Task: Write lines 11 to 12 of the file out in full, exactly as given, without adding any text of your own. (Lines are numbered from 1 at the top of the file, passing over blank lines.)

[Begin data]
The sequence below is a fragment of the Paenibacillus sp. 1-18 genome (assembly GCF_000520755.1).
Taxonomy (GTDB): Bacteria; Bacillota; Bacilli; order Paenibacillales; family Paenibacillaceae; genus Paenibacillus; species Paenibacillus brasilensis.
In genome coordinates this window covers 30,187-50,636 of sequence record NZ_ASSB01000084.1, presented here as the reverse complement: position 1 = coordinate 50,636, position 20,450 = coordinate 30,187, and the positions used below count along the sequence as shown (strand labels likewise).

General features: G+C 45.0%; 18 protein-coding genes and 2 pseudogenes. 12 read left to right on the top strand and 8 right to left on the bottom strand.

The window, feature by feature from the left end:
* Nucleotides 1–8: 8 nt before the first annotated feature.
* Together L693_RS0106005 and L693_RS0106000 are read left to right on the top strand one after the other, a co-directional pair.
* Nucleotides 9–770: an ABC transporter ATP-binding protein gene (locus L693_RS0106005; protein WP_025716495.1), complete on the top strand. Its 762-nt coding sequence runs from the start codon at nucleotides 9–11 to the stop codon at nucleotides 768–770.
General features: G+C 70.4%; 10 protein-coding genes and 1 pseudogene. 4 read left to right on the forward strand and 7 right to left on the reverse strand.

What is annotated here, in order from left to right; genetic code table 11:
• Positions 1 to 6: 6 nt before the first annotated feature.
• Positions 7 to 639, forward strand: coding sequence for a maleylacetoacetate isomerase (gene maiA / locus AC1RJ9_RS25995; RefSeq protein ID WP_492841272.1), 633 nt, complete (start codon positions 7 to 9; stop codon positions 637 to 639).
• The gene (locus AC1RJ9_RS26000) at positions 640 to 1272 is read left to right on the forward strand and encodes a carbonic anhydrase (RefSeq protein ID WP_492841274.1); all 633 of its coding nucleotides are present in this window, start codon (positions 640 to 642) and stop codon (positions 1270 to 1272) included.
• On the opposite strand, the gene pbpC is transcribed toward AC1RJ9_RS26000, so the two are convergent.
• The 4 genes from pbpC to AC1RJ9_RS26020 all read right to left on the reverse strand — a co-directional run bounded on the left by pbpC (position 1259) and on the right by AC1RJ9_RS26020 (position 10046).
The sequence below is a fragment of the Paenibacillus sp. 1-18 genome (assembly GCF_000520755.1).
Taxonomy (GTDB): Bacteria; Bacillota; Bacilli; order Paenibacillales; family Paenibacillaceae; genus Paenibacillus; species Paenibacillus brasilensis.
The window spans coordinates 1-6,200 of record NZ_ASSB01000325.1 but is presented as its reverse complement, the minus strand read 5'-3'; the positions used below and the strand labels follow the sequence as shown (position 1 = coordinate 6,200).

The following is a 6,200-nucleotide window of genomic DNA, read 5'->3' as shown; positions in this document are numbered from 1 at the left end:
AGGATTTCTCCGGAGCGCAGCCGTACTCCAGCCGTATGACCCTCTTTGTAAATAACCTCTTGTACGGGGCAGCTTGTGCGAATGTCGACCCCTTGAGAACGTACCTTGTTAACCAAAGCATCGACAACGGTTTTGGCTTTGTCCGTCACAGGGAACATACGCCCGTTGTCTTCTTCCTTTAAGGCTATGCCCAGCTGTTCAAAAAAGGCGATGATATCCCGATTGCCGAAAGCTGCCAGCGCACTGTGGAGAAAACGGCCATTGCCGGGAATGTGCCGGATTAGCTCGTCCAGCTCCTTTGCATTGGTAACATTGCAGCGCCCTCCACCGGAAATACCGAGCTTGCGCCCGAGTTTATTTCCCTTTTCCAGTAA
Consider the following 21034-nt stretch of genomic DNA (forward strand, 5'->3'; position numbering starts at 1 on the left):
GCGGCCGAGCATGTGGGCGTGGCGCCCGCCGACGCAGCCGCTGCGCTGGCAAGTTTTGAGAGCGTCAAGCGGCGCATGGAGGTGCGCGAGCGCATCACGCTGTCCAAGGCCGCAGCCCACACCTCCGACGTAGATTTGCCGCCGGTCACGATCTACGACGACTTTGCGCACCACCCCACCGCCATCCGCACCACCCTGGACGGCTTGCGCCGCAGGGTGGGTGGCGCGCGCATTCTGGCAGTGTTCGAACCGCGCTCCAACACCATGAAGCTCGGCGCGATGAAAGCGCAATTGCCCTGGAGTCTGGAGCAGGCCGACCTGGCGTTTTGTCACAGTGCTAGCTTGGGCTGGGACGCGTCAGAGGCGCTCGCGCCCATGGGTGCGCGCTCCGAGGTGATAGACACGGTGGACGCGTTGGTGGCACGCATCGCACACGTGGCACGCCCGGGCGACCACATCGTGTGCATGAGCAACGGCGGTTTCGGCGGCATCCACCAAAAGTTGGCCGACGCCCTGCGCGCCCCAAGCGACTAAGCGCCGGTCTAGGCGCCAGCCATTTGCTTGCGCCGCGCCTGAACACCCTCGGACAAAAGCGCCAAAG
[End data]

• Positions 1 to 6: 6 nt before the first annotated feature.
• Positions 7 to 639, forward strand: coding sequence for a maleylacetoacetate isomerase (gene maiA / locus AC1RJ9_RS25995; RefSeq protein ID WP_492841272.1), 633 nt, complete (start codon positions 7 to 9; stop codon positions 637 to 639).